When European leaders agreed last summer on a "growth compact" designed to pump more than two hundred billion dollars into the euro zone economy, it was hailed as modern-day Marshall Plan.
Seven months on, however, the money's still not moving and neither is the economy.
With a record 18.8 people billion out of work, the euro zone continues hemorrhaging over 100,000 jobs a month. The bloc's economy contracted by 0.4 percent last year and the growth forecast for 2013 barely edges above zero.
Matters are much worse in the south. Greece is mired in a sixth year of deep recession and more than a quarter of Spaniards are out of work.
However, all those billions for investment — which have been held up in the European Union's tortuous decision-making process since summer — could soon start to flow.
Formal approval from governments and parliaments across the 27-member EU to increase the capital of the European Investment Bank by $13.5 billion finally came through earlier this month.
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Its base strengthened, the EIB aims to raise $80 billion more on the markets. That could enable it to leverage more private and public financing to a total of $244 billion over the next three years that would be invested in small businesses, research and innovation, and public works projects.
"In the longer term, it is incredibly important for the European economy," says Fabian Zuleeg, chief economist at the European Policy Center, a Brussels think tank. "This is one of the very few tools we have available to address some of the very specific negative impacts of the crisis."
Rarely in the headlines, the Luxembourg-based European Investment Bank enjoys a triple-A credit rating and widespread market confidence, which enable it to raise money on the capital markets. It then offers long-term, low-interest loans for various projects, using its solid reputation to attract more funding from private or public investors.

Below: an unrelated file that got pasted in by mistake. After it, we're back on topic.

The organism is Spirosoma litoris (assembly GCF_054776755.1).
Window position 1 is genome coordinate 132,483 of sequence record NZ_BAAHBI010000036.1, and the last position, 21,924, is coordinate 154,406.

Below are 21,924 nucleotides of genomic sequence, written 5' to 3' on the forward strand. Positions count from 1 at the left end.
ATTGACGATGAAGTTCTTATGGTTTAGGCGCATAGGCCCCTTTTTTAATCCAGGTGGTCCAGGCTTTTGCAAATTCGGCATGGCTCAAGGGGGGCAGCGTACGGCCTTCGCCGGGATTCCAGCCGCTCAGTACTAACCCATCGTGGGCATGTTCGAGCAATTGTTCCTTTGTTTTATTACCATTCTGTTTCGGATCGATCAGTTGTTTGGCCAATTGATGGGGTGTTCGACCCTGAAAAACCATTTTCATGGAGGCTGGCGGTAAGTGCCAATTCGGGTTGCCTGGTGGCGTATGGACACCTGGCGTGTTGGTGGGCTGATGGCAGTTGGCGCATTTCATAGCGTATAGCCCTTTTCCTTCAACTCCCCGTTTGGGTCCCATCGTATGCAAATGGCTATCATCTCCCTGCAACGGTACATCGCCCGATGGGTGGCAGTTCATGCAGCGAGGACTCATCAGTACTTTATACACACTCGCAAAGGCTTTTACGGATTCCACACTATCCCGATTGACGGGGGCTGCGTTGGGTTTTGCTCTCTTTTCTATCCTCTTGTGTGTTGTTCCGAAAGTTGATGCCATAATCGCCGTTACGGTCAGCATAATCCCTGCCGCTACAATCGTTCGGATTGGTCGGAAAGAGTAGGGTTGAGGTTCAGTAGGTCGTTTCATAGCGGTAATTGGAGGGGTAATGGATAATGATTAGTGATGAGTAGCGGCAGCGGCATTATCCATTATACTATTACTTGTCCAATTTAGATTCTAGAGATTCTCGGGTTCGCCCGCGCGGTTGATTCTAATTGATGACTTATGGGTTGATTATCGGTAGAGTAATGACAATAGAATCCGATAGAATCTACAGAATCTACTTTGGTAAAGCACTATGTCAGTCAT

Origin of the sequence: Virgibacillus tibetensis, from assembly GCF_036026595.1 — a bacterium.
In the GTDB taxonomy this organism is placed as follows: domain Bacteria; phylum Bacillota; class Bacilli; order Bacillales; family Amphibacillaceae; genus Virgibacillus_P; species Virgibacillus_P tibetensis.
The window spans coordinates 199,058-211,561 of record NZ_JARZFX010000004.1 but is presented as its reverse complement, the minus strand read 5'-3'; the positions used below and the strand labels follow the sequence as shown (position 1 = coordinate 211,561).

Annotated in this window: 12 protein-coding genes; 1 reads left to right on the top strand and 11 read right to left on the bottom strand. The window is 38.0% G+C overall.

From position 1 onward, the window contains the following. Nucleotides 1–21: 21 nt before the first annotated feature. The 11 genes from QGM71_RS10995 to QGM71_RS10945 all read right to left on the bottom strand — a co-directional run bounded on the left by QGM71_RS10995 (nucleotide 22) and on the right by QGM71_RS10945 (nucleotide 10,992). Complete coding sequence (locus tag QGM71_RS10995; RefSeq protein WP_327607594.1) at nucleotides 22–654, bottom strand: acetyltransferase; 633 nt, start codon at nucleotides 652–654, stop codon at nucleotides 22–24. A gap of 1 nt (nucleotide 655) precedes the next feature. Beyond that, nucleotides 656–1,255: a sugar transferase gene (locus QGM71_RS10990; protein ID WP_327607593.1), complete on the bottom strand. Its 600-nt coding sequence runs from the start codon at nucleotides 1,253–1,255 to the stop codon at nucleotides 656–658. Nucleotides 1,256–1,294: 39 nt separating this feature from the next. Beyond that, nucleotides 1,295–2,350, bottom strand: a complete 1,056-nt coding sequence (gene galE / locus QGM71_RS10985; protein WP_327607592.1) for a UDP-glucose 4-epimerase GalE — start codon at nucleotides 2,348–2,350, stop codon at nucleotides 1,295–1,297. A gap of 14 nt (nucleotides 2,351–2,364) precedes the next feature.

Typically, every euro the EIB invests is matched by two euros from other investors.
"These forms of funding do offer a very substantive possibility to leverage private financing, so the impact of every euro that goes into the EIB capital is vastly greater than that euro," Zuleeg explains. "It certainly is a very cost effective way of spending the money."
Financing brought in by the increase in the bank's capital could boost growth in the European Union by an additional 0.6 percent over the next two years, which would create at least 1.2 million new jobs, according to a report by the Foundation for European Progressive Studies.
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"That's a very conservative estimate," said Stephany Griffith-Jones of Columbia University, one of the report's authors. "We just looked that impact of investment in infrastructure. Lending to small and medium-sized companies would have an additional impact."
Although about 10 percent of the EIB's funding usually goes to projects outside the EU, the capital increase will be exclusively for European investments.